Friday, 9 December 2011

Fuel poverty and the energy lobbyists

Struggling to pay rising energy bills? Wondering why nothing is being done?
Two stories that tell us so much about who really runs thing in UK plc and how badly Wales does from being governed from London.

First is the news that big energy firms who effectively supply all the UK's electricity as well as multinationals such as Shell Oil have "leant" 50 staff to the UK Government.
The revelation came after Freedom of Information requests by Green MP Caroline Lucas:
"Companies such as the big six energy firms do not lend their staff to government for nothing – they expect a certain degree of influence, insider knowledge and preferential treatment in return. At such a pivotal time in the UK's energy and climate change policy, as ministers must get to grips with the realities of climate change, rising costs and energy insecurity, the strong presence of vested interests is a real cause for concern."

These firms also lobbied the Department for Energy and Climate Change (Decc) to make sure they were able to continue charging rip-off prices for fuel:

Decc declared 195 ministerial meetings with energy companies and their lobby groups and 17 with green campaign groups. The big six energy companies, which provide 99% of the energy used in UK homes, feature prominently, with 34 face-to-face meetings and a further seven with trade bodies representing their interests.

"Cash-strapped UK households are struggling with rocketing bills driven by the spiralling price of gas that the big six energy firms rely on to fuel their power stations," said Friends of the Earth executive director, Andy Atkins. "It's time to break the cosy relationship between the government and energy giants, and help new British companies provide clean home-grown energy we can all afford."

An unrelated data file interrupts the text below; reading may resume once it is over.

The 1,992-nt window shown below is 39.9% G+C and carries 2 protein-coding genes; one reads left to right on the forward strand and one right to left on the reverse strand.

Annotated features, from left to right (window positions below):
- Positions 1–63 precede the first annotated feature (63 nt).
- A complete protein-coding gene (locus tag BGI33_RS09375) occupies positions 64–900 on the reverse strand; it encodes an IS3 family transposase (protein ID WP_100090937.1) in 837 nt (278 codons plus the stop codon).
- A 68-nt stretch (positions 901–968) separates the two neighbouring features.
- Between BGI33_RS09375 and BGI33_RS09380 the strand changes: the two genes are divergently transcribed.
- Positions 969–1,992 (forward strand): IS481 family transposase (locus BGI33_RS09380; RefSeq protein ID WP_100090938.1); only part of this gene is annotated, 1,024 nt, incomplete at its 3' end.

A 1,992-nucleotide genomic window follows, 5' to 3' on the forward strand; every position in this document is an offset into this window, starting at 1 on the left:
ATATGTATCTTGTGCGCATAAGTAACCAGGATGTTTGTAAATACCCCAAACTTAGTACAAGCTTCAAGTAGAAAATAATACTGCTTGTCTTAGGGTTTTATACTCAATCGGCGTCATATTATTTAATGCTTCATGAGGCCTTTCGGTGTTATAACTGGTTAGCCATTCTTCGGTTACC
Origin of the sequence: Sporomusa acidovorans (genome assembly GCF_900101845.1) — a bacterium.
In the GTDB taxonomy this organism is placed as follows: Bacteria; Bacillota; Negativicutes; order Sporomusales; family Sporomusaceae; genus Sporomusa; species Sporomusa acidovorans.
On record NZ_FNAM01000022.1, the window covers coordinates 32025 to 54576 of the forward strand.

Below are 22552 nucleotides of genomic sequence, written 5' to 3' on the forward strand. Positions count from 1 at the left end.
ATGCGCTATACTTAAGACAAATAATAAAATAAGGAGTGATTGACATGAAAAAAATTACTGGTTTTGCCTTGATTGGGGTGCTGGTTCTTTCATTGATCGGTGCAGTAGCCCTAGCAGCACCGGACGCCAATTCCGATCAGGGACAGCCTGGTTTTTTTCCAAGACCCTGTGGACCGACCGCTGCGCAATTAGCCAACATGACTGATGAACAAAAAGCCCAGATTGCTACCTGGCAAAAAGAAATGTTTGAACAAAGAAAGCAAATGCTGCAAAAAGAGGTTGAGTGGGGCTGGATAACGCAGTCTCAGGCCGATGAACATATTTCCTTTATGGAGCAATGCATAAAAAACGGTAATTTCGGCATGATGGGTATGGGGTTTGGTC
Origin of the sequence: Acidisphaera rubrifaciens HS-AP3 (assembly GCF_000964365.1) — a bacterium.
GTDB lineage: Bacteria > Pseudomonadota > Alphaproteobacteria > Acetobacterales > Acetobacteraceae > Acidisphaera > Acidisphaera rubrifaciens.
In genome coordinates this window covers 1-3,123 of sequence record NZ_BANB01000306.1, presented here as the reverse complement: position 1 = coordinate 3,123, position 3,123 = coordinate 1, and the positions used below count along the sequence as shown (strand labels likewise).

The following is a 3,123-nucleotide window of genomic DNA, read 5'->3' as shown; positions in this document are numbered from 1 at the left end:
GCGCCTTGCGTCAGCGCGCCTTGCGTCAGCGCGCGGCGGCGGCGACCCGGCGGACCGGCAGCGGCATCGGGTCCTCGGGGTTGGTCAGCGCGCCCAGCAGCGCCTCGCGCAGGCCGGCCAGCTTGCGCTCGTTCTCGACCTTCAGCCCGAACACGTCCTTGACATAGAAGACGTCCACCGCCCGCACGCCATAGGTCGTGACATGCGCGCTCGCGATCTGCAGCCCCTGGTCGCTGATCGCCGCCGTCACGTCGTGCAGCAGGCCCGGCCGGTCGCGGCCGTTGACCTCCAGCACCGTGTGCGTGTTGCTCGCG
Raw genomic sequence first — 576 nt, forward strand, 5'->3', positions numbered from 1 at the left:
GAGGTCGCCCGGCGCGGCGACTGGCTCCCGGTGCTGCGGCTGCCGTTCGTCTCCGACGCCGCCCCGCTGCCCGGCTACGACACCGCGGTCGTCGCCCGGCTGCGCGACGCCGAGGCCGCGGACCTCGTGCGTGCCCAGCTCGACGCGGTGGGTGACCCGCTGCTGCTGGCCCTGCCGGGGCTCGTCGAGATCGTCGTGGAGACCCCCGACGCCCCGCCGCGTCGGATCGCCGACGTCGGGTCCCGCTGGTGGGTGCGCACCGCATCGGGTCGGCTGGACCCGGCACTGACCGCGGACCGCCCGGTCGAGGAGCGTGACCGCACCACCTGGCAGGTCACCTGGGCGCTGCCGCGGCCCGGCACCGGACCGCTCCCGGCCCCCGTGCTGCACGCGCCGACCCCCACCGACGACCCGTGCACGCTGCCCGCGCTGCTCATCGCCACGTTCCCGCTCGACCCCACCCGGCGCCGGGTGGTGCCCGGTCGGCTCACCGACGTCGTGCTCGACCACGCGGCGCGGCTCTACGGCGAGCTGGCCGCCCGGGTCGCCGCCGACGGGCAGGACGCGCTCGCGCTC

This might explain the growing scandal of four in ten Welsh households being in fuel poverty, as revealed in a Guardian exclusive:
A quarter of all households in England and Wales have now fallen in to fuel poverty following an autumn of steep increases in energy bills and stagnating incomes.
The dramatic increase in fuel poverty - up from nearly one in five households last year to one in four now - will be highly embarrassing to the government, which has a statutory obligation to eliminate fuel poverty by 2016. It now looks certain to fail to meet its legal duty.
Previous government projections forecast that this year would see 4.1m households in fuel poverty, which is defined as those who have to spend 10% or more of their income to achieve adequate warmth and light.
The breakdown reveals some startling differences - 17% of households in south-east England living in fuel poverty while Wales has 40%, more than double.

With the UK Government tucked up in bed with the energy companies, is it any wonder that the voices of those struggling to pay rapidly rising fuel bills is being ignored?

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